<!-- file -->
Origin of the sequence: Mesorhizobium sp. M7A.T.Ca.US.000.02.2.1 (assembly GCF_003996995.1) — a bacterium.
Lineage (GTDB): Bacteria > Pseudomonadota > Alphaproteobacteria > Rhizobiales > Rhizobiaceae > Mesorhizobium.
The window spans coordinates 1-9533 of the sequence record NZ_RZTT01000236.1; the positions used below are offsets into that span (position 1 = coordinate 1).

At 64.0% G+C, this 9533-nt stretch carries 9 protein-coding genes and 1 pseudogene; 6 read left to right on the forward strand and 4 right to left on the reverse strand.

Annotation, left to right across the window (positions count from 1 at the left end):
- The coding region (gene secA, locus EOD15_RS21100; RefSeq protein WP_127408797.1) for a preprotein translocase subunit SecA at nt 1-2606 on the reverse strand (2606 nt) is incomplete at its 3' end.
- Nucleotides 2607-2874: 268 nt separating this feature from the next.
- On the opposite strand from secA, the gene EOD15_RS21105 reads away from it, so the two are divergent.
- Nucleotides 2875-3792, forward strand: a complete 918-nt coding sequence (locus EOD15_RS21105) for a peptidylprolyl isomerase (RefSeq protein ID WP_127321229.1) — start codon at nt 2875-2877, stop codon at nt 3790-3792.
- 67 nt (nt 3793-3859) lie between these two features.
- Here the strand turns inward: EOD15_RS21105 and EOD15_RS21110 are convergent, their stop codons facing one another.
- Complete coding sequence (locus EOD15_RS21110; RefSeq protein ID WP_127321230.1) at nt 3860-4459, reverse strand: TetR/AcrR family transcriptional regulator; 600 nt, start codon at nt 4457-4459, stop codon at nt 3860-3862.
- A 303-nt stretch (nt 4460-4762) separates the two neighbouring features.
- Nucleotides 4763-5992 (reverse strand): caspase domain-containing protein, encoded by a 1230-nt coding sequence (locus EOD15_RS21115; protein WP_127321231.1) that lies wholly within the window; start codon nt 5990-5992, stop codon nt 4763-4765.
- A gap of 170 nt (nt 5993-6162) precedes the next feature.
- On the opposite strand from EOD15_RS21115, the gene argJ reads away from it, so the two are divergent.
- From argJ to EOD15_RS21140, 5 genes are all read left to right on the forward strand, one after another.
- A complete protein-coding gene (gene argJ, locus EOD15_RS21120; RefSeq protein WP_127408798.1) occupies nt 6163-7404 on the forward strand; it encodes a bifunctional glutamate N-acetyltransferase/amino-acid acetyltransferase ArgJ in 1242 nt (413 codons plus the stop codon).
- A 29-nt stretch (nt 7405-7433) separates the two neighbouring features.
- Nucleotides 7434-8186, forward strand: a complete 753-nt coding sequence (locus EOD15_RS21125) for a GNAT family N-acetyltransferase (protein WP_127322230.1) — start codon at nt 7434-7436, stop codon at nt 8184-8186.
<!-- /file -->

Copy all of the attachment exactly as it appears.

Origin of the sequence: Mesorhizobium sp. M7A.T.Ca.US.000.02.2.1 (assembly GCF_003996995.1) — a bacterium.
Lineage (GTDB): Bacteria > Pseudomonadota > Alphaproteobacteria > Rhizobiales > Rhizobiaceae > Mesorhizobium.
The window spans coordinates 1-9533 of the sequence record NZ_RZTT01000236.1; the positions used below are offsets into that span (position 1 = coordinate 1).

At 64.0% G+C, this 9533-nt stretch carries 9 protein-coding genes and 1 pseudogene; 6 read left to right on the forward strand and 4 right to left on the reverse strand.

Annotation, left to right across the window (positions count from 1 at the left end):
- The coding region (gene secA, locus EOD15_RS21100; RefSeq protein WP_127408797.1) for a preprotein translocase subunit SecA at nt 1-2606 on the reverse strand (2606 nt) is incomplete at its 3' end.
- Nucleotides 2607-2874: 268 nt separating this feature from the next.
- On the opposite strand from secA, the gene EOD15_RS21105 reads away from it, so the two are divergent.
- Nucleotides 2875-3792, forward strand: a complete 918-nt coding sequence (locus EOD15_RS21105) for a peptidylprolyl isomerase (RefSeq protein ID WP_127321229.1) — start codon at nt 2875-2877, stop codon at nt 3790-3792.
- 67 nt (nt 3793-3859) lie between these two features.
- Here the strand turns inward: EOD15_RS21105 and EOD15_RS21110 are convergent, their stop codons facing one another.
- Complete coding sequence (locus EOD15_RS21110; RefSeq protein ID WP_127321230.1) at nt 3860-4459, reverse strand: TetR/AcrR family transcriptional regulator; 600 nt, start codon at nt 4457-4459, stop codon at nt 3860-3862.
- A 303-nt stretch (nt 4460-4762) separates the two neighbouring features.
- Nucleotides 4763-5992 (reverse strand): caspase domain-containing protein, encoded by a 1230-nt coding sequence (locus EOD15_RS21115; protein WP_127321231.1) that lies wholly within the window; start codon nt 5990-5992, stop codon nt 4763-4765.
- A gap of 170 nt (nt 5993-6162) precedes the next feature.
- On the opposite strand from EOD15_RS21115, the gene argJ reads away from it, so the two are divergent.
- From argJ to EOD15_RS21140, 5 genes are all read left to right on the forward strand, one after another.
- A complete protein-coding gene (gene argJ, locus EOD15_RS21120; RefSeq protein WP_127408798.1) occupies nt 6163-7404 on the forward strand; it encodes a bifunctional glutamate N-acetyltransferase/amino-acid acetyltransferase ArgJ in 1242 nt (413 codons plus the stop codon).
- A 29-nt stretch (nt 7405-7433) separates the two neighbouring features.
- Nucleotides 7434-8186, forward strand: a complete 753-nt coding sequence (locus EOD15_RS21125) for a GNAT family N-acetyltransferase (protein WP_127322230.1) — start codon at nt 7434-7436, stop codon at nt 8184-8186.